Now, Prime Minister Trudeau’s government appears to have bought a longstanding NDP argument. By setting high labour standards which other jurisdictions will inevitably feel pressured to follow, the federal government can improve the lives of all Canadian workers.
Taxing the rich: an old policy that is new again
The newest idea in the New Democratic policy book is a wealth tax.
We are used to the notion of a graduated or progressive income tax, whereby the tax rate (and not just the actual amount taxed) increases with income.
That concept was widely accepted in the three decades following World War Two.
During that period, the marginal tax rate on the highest portion of income — over, say, $100,000 per year– was as high as 80 per cent in many countries. Those countries included Canada and the U.S.
Then, starting in the 1980s, there was a well-organized and noisy backlash against what some characterized as “confiscatory taxes” which “discouraged hard work and risk.”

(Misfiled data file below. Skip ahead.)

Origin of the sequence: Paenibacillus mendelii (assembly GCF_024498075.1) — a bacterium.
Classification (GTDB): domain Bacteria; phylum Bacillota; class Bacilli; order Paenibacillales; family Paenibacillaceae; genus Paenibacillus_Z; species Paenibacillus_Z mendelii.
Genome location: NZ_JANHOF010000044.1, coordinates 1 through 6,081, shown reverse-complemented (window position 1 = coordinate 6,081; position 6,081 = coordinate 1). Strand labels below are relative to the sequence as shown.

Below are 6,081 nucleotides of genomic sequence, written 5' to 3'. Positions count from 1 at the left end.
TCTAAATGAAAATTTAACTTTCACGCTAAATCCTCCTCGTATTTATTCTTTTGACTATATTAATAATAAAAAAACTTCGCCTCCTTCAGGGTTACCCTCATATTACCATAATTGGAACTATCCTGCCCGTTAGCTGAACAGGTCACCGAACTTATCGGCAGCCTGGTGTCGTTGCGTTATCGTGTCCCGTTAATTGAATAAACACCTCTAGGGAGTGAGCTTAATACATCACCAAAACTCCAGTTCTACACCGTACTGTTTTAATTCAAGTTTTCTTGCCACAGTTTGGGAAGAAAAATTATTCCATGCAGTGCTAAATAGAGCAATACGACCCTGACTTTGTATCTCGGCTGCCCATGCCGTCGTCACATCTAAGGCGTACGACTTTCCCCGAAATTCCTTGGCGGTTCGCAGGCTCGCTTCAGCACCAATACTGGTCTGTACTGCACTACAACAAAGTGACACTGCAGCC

In much of the world — including in Canada — governments responded by slashing the number of income tax brackets and deeply cutting the top marginal rate.
Many governments — including Canada’s — also brought in a suite of generous tax breaks for the purpose of “encouraging investment, innovation and entrepreneurship.”
Now, finally, we’re seeing the tide shift.
Many economists of a variety of political persuasions (not just hardcore Marxists) have concluded that all this tax-generosity has not done much to increase overall wealth. Instead, it has engendered big increases in inequality.